Flamingo Flower Care Guide
Anthuriums are beautiful garden plants which grow indoors with beautiful colours in green foliage and red fruits. The Anthurium Andraenum, commonly known as the Flamingo Flower is no exception to this. It really has that tropical jungle with beautiful, distinct leaves. Their highly ornamental bracts are popular with florists the world over. They have a large family with stunning foliages, some of my personal favourites being the Anthurium Clarinervium Crystallinum, Anthurium Scherzeria ‘Christine’ and Anthurium Lilli.
Originally called the Flame flower palette, the flamingos add upscale touches to an indoor room. Anthuriums can be very healthy in a warm climate if properly treated. Fortunately for us all, Anthuriums are not hard to care for, making them an ideal houseplant for those starting their plant sanctuary.
Fun fact: This plant is typically grown for the cut flower market, where the unusually shaped leaves and flowers make a great contrast to the flowers in the bouquet but, we think the Anthurium is beautiful in its own right. It will look really amazing in any room in your home, adding splashes of colour and tropical vibes!
As spoken previously, it is extremely exciting when getting a new houseplant especially a beautiful Anthurium with bright colours. However, to keep these Anthuriums looking at their best, positioning your houseplant is super important! Almost all Anthuriums will prefer bright but indirect light. They can adapt over time to medium and low light levels however, the more sunlight it receives, the more it will grow! As a caution, do not place in direct sunlight as it will scorch the leaves. We suggest placing your houseplant around 3 feet away from a window.
Watering an Anthurium
Like most houseplants, the key to success is identifying the moisture levels of the soil prior to watering. When starting your houseplant journey, it is good to have a routine, however, do not rely on this routine as there are numerous factors in our homes that determine how often our Anthuriums need watering. When 50% or top few inches of soil are dry, your Anthurium needs watering. Ensure your pot as drainage holes so water does not puddle at the bottom and cause root rot. Overwatering your Anthurium will turn the leaves yellow and underwatering will make the Anthuriums’ leaf edges brown and crispy, listen to the signs your houseplant shows you!
Anthuriums are native to the Americas, specifically Mexico and South Americas. In these locations, there tends to be high humidity. Thus, ensuring we supply enough humidity to our Anthuriums is just as important as placing them to receive enough light. Mist the Anthurium leaves every other day, group other houseplants close by or use a humidifier to increase the humidity in the room. This is the most effective way as you can control the exact humidity levels in the room. The recommended humidity needs to be around 65%, quite high! Brown, crispy edges are a sign that your Anthurium needs more humidity, often misjudges as underwatered, so try increasing humidity before increasing the watering frequency.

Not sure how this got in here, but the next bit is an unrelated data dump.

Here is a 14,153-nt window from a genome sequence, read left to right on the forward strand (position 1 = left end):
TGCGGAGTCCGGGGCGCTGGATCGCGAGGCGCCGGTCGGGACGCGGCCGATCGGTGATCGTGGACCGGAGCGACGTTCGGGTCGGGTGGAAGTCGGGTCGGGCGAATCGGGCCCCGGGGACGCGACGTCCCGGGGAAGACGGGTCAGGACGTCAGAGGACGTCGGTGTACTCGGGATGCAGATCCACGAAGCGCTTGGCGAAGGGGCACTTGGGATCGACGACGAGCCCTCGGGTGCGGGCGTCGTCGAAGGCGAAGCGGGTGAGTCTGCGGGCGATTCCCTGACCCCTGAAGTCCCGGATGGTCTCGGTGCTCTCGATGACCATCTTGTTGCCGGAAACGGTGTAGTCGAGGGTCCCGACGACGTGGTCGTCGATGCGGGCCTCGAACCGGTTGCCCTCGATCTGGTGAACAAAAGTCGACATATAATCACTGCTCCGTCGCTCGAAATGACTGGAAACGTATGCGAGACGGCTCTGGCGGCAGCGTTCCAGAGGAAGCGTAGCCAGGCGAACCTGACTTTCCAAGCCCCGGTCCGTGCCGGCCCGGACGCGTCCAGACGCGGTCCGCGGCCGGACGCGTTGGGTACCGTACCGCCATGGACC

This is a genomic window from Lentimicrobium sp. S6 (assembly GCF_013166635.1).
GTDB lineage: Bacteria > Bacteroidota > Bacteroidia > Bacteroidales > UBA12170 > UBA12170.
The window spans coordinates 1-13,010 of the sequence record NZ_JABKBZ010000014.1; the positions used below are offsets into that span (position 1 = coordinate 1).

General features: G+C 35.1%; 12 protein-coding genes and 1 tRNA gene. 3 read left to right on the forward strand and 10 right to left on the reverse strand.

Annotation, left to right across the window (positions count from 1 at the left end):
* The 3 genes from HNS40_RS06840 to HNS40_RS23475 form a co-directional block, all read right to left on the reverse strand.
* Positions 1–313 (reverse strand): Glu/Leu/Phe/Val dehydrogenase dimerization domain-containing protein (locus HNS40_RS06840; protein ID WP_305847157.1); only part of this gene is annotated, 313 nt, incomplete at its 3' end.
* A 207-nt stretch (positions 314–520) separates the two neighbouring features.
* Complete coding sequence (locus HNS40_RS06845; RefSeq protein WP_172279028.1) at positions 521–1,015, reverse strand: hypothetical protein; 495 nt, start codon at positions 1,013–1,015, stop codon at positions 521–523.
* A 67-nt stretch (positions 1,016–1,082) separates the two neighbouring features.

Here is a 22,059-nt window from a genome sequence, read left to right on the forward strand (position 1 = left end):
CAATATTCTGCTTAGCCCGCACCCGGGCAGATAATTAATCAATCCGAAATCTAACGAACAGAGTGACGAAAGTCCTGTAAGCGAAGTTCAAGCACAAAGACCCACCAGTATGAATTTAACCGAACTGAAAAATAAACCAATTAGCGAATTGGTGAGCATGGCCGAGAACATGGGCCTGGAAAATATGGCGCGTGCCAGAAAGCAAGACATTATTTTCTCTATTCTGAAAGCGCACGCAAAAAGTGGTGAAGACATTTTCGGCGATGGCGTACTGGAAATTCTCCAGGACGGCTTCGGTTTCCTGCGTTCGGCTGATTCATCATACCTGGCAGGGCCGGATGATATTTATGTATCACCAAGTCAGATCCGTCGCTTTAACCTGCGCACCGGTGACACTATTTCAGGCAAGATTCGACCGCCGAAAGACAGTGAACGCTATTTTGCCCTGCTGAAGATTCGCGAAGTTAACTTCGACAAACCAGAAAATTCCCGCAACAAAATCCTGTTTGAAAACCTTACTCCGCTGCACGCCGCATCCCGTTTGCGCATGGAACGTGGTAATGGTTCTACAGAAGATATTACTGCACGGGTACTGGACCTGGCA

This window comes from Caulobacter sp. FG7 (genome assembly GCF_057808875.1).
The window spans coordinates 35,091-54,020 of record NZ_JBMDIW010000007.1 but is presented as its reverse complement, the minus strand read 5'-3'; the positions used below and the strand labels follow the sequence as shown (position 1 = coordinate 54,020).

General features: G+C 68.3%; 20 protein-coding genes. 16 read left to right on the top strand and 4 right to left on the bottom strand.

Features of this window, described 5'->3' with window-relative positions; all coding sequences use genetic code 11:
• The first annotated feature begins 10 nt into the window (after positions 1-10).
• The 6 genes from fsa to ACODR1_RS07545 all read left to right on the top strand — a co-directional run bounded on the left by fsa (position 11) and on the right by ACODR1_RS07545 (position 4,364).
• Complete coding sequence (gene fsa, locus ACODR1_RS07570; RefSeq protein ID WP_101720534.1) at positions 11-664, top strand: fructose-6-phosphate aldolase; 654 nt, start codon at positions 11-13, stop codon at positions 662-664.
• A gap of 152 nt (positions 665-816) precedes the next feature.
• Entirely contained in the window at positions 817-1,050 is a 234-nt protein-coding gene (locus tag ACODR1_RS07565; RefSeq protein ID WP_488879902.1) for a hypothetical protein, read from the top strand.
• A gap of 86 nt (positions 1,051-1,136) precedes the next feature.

Soil for Anthurium
Anthuriums have large, epiphytic roots that need to be catered to with a good, premium soil mix. This can contain coconut coir, bark, perlite and activated charcoal. These ingredients are chosen due to their abilities to promote drainage, so your houseplant does not sit in water leading to problems down the line. Anthuriums also like feeding which we will get into a bit later but, adding some worm castings into the soil mix will act as a natural fertiliser which will slowly be broken down by your Anthurium roots.
We have identified that Anthuriums are native to the Americas, more specifically South America. This means that our beloved houseplants enjoy warmer temperatures of around 18-27°C which is about 60-80°F. It is highly advised to place your Anthurium away from heating sources such as radiators, windows due to draughts and air conditioning units.
We all love the amazing blooms that these gorgeous houseplants can grow, making our living spaces turn into something both tropical and colourful. Fertilising these plants can help us encourage growth of these spathes and attractive colours. Like most houseplants, it is key to fertilise during their growing season as they utilise the nutrients in the fertiliser when growing. Their growing season like most plants is during spring and summer.
Using our proven Vegan Plant Food, fertilise your Anthurium every 90 days during the growing season of spring and summer. You will find no chemical supplements in this 100% cruelty-free vegan product. Seaweed, harvested sustainably, is its secret sauce with a delicate blend of growth hormones and micronutrients that is perfect for houseplants. If you have been searching for alternatives to blood, bone, and other so-called “organic” fertilisers then our Organic Vegan Plant food is for you and is sold exclusively through our website here.
Common Pests for Anthurium
As with all houseplants, they are not immune to pest infestations. However, some houseplants are more susceptible to common pests. Anthurium common pests are Mealybugs, Thrips and Spider Mites. It is important that Spider Mites in particular are treated as soon as possible as this infestation can be quiet the challenge to eliminate, even leaving scaring on the precious Anthurium leaves. To avoid them, regularly mist, use Neem oil, and inspect your Anthurium weekly to identify possible infestations before they become a problem. If the infestation if further down the line, using a good insecticidal soap will help eliminate majority of common pest infestations on your Anthurium and other houseplants.
Are Anthuriums Toxic?
These houseplants are toxic to both humans and pets. If eaten you may feel burning in the mouth, pain in the stomach and other possible symptoms. If eaten, seek medical advice as soon as possible.